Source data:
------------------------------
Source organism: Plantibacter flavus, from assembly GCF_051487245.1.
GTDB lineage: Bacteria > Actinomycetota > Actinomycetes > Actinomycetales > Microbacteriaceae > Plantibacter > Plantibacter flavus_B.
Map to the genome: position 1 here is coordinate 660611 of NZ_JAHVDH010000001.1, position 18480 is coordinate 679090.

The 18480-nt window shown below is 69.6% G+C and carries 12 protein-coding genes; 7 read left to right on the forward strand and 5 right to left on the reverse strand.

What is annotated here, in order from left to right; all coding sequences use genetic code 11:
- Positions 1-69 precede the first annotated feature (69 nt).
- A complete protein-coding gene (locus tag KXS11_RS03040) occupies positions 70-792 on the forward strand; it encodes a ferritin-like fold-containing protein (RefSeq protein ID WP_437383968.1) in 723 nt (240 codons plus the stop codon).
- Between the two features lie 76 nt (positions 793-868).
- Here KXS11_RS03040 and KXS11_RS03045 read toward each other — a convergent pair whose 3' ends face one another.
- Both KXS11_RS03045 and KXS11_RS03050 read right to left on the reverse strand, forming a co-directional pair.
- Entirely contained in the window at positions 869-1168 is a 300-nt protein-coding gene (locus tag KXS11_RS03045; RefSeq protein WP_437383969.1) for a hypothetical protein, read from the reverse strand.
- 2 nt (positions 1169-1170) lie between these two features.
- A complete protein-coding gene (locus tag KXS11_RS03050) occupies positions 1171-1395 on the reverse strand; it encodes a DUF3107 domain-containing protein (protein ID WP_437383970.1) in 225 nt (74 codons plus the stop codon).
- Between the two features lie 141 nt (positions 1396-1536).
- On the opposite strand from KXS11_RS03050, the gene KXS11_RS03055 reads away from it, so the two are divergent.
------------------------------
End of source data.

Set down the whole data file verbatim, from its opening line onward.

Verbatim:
Source organism: Plantibacter flavus, from assembly GCF_051487245.1.
GTDB lineage: Bacteria > Actinomycetota > Actinomycetes > Actinomycetales > Microbacteriaceae > Plantibacter > Plantibacter flavus_B.
Map to the genome: position 1 here is coordinate 660611 of NZ_JAHVDH010000001.1, position 18480 is coordinate 679090.

The 18480-nt window shown below is 69.6% G+C and carries 12 protein-coding genes; 7 read left to right on the forward strand and 5 right to left on the reverse strand.

What is annotated here, in order from left to right; all coding sequences use genetic code 11:
- Positions 1-69 precede the first annotated feature (69 nt).
- A complete protein-coding gene (locus tag KXS11_RS03040) occupies positions 70-792 on the forward strand; it encodes a ferritin-like fold-containing protein (RefSeq protein ID WP_437383968.1) in 723 nt (240 codons plus the stop codon).
- Between the two features lie 76 nt (positions 793-868).
- Here KXS11_RS03040 and KXS11_RS03045 read toward each other — a convergent pair whose 3' ends face one another.
- Both KXS11_RS03045 and KXS11_RS03050 read right to left on the reverse strand, forming a co-directional pair.
- Entirely contained in the window at positions 869-1168 is a 300-nt protein-coding gene (locus tag KXS11_RS03045; RefSeq protein WP_437383969.1) for a hypothetical protein, read from the reverse strand.
- 2 nt (positions 1169-1170) lie between these two features.
- A complete protein-coding gene (locus tag KXS11_RS03050) occupies positions 1171-1395 on the reverse strand; it encodes a DUF3107 domain-containing protein (protein ID WP_437383970.1) in 225 nt (74 codons plus the stop codon).
- Between the two features lie 141 nt (positions 1396-1536).
- On the opposite strand from KXS11_RS03050, the gene KXS11_RS03055 reads away from it, so the two are divergent.